With a post at a top orchestra and more than a dozen debuts around the world this season and next, conductor Anna Rakitina already had a burgeoning career when she got an urgent call last month from the Chicago Symphony Orchestra.
The CSO's artistic staff asked her to substitute for guest conductor Edo de Waart, who had been scheduled to lead the March 24 and 26 concerts. The invite was an unexpected and important career milestone for the up-and-coming Russian-born conductor.
Rakitina, assistant conductor of the Boston Symphony Orchestra since 2019, calls the request “totally exciting” and a “great honor,” but she also realizes that the sudden opportunity to lead such a high-profile orchestra is a big responsibility as well. “I’m looking forward to facing all of these feelings — joy and fear, stress and happiness and everything,” she said.
Substitute conductors sometimes change the originally scheduled program because they might not be familiar with the selected works and don’t have time to learn them, but Rakitina agreed to conduct this all-Tchaikovsky bill as announced because she knows the repertoire well.
It incorporates four of the composer’s most popular works, including his Capriccio italien, Op. 45; Pezzo capriccioso, Op. 62, and Variations on a Rococo Theme for Cello and Orchestra, Op. 33, which on this program features cellist Alisa Weilerstein as soloist. Rounding out the concert are selections from the holiday ballet The Nutcracker, which is one of Rakitina’s favorite works.
Rakitina also has another last-minute, high-profile podium assignment coming up. On March 18, the New York Philharmonic tapped her to lead the orchestra in three concerts beginning March 31. She replaces the originally scheduled Russian conductor Tugan Sokhiev, who recently resigned from two orchestra music directorships over the Russian invasion of Ukraine. Calling the switch a mutual decision, N.Y. Phil administrators said the substitution was made “out of regard for the current global situation.”
Born in Moscow to a Russian mother and Ukrainian father, Rakitina studied violin as a child but gave up the instrument when she was 12. Instead, she began vocal studies with dreams of a professional career. But when she was 22 and a student at the Moscow Tchaikovsky Conservatory, she came to terms with her vocal abilities and decided to try conducting instead. She remembered her mother, a choir conductor, telling her about such celebrated maestros as Yevgeny Mravinsky and Herbert von Karajan.
“I became curious about how conductors are trained, and what they do with their arms, and how it all works.” To her surprise, her professor Stanislav Diachenko recommended that she continue her studies, and Rakitina then spent two years at the Hochschule für Musik und Theater in Hamburg.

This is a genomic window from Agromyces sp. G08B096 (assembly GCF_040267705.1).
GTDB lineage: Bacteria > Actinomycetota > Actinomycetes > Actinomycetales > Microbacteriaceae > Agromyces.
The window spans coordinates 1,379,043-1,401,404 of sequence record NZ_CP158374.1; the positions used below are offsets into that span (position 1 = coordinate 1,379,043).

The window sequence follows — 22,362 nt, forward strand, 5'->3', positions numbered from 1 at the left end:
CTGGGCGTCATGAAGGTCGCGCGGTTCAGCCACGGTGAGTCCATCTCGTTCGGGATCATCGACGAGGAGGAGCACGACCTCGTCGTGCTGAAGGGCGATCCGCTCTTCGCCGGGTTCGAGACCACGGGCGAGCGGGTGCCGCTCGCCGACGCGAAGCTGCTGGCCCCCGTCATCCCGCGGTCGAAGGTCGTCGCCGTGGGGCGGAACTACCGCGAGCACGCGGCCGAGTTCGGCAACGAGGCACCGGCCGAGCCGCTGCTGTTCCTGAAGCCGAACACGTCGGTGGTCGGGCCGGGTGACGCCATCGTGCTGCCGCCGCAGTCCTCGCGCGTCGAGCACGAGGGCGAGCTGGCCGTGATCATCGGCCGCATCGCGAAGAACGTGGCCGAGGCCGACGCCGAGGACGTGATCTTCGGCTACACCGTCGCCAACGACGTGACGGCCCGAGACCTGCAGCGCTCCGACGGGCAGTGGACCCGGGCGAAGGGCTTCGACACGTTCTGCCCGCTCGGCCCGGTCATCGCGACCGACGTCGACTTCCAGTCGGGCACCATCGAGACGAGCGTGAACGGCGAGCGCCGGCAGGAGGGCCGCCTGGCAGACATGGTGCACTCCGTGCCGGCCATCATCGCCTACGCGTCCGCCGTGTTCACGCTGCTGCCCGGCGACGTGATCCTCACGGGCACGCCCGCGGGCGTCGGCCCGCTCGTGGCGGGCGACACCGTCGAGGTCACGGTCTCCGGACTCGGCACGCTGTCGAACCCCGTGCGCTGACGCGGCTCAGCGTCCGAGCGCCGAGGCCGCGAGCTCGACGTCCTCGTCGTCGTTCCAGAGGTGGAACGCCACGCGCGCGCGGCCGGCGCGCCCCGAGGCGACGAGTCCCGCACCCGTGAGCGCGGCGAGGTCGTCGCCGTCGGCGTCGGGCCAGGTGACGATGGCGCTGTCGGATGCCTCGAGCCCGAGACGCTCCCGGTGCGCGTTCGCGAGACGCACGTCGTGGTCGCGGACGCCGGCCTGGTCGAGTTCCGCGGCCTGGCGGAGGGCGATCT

Concurrently, she also pursued her musicological studies, ultimately earning a doctorate after writing a dissertation on the flow of time in Rachmaninov's chamber music and romances. “If we’re talking about Rachmaninov, I admire his chamber music, his vocal music and his piano music more than his big works.”
In 2018, Rakitina took second place at the Malko Competition, a prestigious triennial international contest for conductors, organized by the Danish National Symphony Orchestra. Even though she did not secure the top prize, her accomplishments brought her attention in the orchestra world.
“Competitions can sometimes really help in career building because, first of all, many people can watch you live,” she said. “So they know how you conduct, how you rehearse, and based on that, you get opportunities to go further and reach out to wider audiences.”
One ensemble that took notice was the Boston Symphony Orchestra, which invited her to audition for an assistant conductor post, which she won.
Though she has conducted only two BSO concerts so far, including one last summer at the Tanglewood Music Festival, she values her exposure to the many top-level guest conductors who lead the orchestra. She not only has the chance to watch them in performances and rehearsals, she also can ask questions about scores and seek other kinds of advice, and she has found them to be “very open and helpful.” She especially praises Herbert Blomstedt, who shared tips about conducting the music of Bruckner.
She also appreciates the mentorship provided by the Boston Symphony’s music director, Andris Nelsons, whom she describes as the “kindest person ever and an absolutely extraordinary musician.”
If Rakitina’s upcoming engagements are any guide, her career appears ready to take off. She has podium debuts in 2022-23 scheduled with the Swedish Radio Symphony, Orchestra Philharmonique de Radio France, Cincinnati Symphony and Baltimore Symphony.
Appearing with new ensembles, she said, is both exciting and nerve-racking. “Of course, when it’s big orchestras with big names, it’s even more stressful,” she said. “But it’s something you have to come through, and if you are successful, it’s worth it. And if it’s not, you just gain experience from it, and you go ahead.”
For most of classical music history, women conductors have been rarities at best. But Rakitina’s experience suggests that the situation is finally improving.
“Many orchestras and many organizations are now interested in inviting women, and audiences actually like seeing us onstage very much,” she said. “I can only say that I feel very fortunate to work and perform in such a friendly and open world.”